But, you know, might as well get it said. Since I feel sure I’ll do a Tiger review once it’s released.

Can 3G provide the platform for loyalty – or vice-versa?

This week’s column for Netimperative examines the interesting question of whether putting loyalty cards onto 3G phones (or any phones, come to that) will improve customer loyalty to retailers, banks and so on; and whether in a symbiotic way it might give 3G a leg up to wider acceptance.

Of course a lot of people are using the 3G network already – but not that intensively, and not for serious applications. What I hear is that rather than using it for serious, head-down things like location services, people would rather watch a music video or a football goal. Amusing ourselves to death, as ever.

Jim Allchin vs SecurityFocus: safety in numbers, or in niches?

Interesting to contrast Jim Allchin’s comment to David Kirkpatrick:

[he] looked at my Apple PowerBook and smugly pointed out that the number of copies of Windows sold this year will be more than all the Macintosh computers used worldwide. By the end of 2005, he proudly noted, over 730 million people will be using Windows. “Business is good,” he said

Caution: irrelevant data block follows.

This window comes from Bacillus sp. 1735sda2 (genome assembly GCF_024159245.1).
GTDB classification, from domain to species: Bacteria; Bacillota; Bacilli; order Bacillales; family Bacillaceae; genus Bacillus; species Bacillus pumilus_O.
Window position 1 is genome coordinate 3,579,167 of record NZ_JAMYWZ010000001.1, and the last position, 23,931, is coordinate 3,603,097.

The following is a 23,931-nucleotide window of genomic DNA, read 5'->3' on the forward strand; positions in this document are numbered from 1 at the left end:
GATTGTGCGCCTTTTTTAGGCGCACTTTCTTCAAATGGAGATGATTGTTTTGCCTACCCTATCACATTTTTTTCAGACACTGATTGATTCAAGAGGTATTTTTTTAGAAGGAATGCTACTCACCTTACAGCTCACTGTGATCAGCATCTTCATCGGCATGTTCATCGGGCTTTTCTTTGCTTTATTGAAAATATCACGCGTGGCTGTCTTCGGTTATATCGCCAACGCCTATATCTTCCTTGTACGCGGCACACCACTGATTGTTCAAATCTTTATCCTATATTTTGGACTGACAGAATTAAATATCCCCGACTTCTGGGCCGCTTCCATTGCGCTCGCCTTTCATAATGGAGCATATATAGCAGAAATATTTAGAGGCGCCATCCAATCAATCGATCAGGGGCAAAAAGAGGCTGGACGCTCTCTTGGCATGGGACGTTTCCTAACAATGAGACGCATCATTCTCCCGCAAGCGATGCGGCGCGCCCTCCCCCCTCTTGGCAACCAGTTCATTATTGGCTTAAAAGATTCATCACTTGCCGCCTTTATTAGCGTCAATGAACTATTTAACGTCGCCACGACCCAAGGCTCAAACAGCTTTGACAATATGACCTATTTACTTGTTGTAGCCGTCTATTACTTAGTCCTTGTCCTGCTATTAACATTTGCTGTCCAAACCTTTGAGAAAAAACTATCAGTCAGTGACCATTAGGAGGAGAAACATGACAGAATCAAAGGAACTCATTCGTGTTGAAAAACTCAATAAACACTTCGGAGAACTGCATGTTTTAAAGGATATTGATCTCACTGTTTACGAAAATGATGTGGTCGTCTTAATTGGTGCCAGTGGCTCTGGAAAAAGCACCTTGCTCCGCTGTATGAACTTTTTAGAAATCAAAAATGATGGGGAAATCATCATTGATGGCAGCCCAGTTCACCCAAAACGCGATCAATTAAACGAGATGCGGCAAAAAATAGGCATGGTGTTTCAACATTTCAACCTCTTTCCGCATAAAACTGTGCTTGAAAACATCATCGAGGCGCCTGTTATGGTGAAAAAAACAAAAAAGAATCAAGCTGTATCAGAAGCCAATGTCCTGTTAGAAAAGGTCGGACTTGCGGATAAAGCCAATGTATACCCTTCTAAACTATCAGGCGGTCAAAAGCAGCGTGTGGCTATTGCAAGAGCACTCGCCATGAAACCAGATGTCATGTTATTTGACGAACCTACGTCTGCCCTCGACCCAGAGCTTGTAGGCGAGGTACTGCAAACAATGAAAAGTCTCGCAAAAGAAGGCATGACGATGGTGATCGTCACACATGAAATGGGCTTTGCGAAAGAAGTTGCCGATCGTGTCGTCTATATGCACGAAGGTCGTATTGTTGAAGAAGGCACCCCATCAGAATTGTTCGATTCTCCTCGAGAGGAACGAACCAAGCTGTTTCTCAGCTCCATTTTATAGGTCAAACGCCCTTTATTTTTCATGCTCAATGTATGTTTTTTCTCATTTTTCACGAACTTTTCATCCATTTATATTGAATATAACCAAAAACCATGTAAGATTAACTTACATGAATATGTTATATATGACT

(Interesting question: if people could *choose* which operating system, or had to, when they bought their machine, which would it be?)

Contrast that with the remark at the end of this deep-sighing column from SecurityFocus about the fact that while there’s a ton of Trojans, viruses and keyloggers for Windows, there still isn’t a virus for OSX (reprinted – if that’s the word – at The Register):

I should have also prefaced this column with the disclaimer that most SecurityFocus staff use OS X in some way or another, if not at work then at home, so we’re somewhat biased. After covering multi-platform security news all day long, from WiFi penetration testing to intrusion detection and honeypots, at the end of the day it’s nice to use a system that’s not on everyone’s radar for a change. Let’s keep it that way.

I guess one could say that Microsoft has 90+ per cent of the PC market – and virtually all the virus and spyware market. I did get asked by someone earlier this week what antivirus software she should use on her still-new iBook G4. I’m still not sure she believed me when I said “none”. Well, how can you protect against a threat that’s not there?